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It can be easy to forget that Jasper Stuyven won Milano-Sanremo this year, that Kasper Asgreen won the Tour of Flanders, and that Damiano Caruso won Italian hearts and nearly the Giro by finishing second in 2021. The road cycling season has come and gone in the blink of an eye, but there will always be a few highlights to remember this year. Mathieu Van Der Poel’s sprint at Strade Bianche was one of the best attacks of the year, while Tadej Pogačar’s romping at the Tour de France was a dominating statement.
In this article, we’re going to dissect the three Grand Tours of cycling – the Giro d’Italia, Tour de France, and Vuelta a España – to see how different they really are. They say that everyone tries to peak for the Tour, but do the numbers reflect that? The cold Giro mountain passes are a lot different from the melting Spanish pavement in the Vuelta, while Italy in May is a lot different than France in July.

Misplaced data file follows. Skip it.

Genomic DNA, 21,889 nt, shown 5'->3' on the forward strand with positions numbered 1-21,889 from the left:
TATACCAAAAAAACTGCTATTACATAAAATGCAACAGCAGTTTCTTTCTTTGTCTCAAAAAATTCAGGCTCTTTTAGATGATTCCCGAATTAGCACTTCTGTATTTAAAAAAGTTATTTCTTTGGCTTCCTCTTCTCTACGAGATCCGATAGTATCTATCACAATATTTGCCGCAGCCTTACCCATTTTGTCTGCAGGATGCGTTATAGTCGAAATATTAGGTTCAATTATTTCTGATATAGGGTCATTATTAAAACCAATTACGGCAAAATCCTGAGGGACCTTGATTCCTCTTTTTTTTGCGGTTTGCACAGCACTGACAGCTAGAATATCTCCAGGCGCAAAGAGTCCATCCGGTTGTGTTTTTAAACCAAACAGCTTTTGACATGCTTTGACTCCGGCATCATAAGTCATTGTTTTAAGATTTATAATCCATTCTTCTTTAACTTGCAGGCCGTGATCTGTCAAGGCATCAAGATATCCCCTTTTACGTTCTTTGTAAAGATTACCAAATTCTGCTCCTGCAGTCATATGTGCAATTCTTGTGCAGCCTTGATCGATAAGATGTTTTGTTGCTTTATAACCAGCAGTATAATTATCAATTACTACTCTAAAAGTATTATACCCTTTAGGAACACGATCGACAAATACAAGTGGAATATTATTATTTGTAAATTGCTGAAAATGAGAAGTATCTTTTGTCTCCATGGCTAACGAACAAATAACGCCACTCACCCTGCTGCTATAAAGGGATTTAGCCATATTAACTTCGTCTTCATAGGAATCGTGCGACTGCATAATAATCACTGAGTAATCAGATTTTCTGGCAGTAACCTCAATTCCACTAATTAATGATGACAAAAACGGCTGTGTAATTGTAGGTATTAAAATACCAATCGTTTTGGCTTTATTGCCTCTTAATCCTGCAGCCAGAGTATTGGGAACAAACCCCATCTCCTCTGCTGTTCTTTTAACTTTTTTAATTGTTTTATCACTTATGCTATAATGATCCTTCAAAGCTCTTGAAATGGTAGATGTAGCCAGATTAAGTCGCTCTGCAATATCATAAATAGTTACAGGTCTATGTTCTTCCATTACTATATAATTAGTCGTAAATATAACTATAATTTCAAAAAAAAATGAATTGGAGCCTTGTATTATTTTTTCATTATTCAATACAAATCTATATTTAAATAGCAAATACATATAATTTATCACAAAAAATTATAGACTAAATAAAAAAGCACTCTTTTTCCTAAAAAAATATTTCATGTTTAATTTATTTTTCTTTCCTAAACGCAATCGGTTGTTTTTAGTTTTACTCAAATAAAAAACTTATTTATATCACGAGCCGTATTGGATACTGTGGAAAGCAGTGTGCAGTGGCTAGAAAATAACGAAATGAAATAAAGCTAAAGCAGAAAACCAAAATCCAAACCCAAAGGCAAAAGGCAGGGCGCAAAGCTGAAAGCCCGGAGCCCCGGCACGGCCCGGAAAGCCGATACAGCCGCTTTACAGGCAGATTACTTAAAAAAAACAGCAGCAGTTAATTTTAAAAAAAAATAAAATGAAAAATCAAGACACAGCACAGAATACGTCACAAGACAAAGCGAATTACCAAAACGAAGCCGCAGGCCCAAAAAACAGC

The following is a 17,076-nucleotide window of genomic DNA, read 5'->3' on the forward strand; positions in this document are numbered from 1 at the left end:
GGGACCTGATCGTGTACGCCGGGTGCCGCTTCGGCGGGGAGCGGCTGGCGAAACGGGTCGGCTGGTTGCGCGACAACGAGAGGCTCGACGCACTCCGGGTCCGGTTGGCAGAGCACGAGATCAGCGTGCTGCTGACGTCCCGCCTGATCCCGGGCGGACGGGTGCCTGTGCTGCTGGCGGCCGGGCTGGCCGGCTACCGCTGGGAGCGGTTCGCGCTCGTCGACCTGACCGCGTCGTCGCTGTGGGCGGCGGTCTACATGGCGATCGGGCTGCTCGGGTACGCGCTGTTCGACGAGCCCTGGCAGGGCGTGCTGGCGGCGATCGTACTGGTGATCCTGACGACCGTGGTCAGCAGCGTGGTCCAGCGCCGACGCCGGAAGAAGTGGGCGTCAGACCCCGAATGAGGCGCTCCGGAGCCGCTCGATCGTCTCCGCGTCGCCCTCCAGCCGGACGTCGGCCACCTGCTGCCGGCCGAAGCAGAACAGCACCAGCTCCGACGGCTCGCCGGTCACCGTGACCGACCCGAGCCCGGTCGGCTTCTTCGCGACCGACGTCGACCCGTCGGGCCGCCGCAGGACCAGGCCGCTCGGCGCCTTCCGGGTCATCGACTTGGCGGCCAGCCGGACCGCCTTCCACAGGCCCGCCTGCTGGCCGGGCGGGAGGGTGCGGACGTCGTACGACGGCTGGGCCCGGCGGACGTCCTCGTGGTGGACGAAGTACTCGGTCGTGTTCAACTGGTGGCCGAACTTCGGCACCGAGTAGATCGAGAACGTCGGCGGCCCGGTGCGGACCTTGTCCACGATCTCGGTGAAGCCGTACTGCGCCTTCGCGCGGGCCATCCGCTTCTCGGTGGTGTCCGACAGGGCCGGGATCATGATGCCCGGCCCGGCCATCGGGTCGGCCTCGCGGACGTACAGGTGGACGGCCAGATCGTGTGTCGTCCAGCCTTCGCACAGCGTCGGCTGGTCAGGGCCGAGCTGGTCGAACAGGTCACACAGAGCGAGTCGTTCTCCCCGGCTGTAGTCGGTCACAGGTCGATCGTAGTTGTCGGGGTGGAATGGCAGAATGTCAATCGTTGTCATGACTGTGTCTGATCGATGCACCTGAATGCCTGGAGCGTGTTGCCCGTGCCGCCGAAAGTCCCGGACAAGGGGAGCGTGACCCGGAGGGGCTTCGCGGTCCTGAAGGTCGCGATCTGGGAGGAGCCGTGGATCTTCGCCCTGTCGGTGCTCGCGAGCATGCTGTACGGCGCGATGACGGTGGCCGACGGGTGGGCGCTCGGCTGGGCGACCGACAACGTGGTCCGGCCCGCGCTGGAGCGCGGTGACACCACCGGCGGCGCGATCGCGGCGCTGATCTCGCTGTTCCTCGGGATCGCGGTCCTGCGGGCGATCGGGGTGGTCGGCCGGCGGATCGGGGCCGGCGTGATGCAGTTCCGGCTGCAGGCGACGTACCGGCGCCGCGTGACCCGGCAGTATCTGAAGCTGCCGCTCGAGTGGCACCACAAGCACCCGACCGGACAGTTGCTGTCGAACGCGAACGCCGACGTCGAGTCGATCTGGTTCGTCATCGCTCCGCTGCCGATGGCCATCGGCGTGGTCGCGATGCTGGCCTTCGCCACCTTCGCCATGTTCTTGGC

From the hour-long climbs in the Giro, to the punchy finishes in France and the chaos of the Vuelta, this is what it took to become a grand tour champion in 2021.
First, we’re going to break down punchy finishes, everything from two to five minutes in length. These are designed for the puncheurs: Julian Alaphilippe, Primoz Roglic, and Dan Martin. But in the Giro, the hardest punchy finish of the entire race came on top of a climb.
Think back to May 2021, and you probably remember the Giro’s gravel summit finish being hyped up by everyone in cycling. The Tour had tried a similar tactic on Le Planche de Belles Filles with promising and explosive results. We were all expecting fireworks on stage 9 of this year’s Giro, and that’s exactly what we got.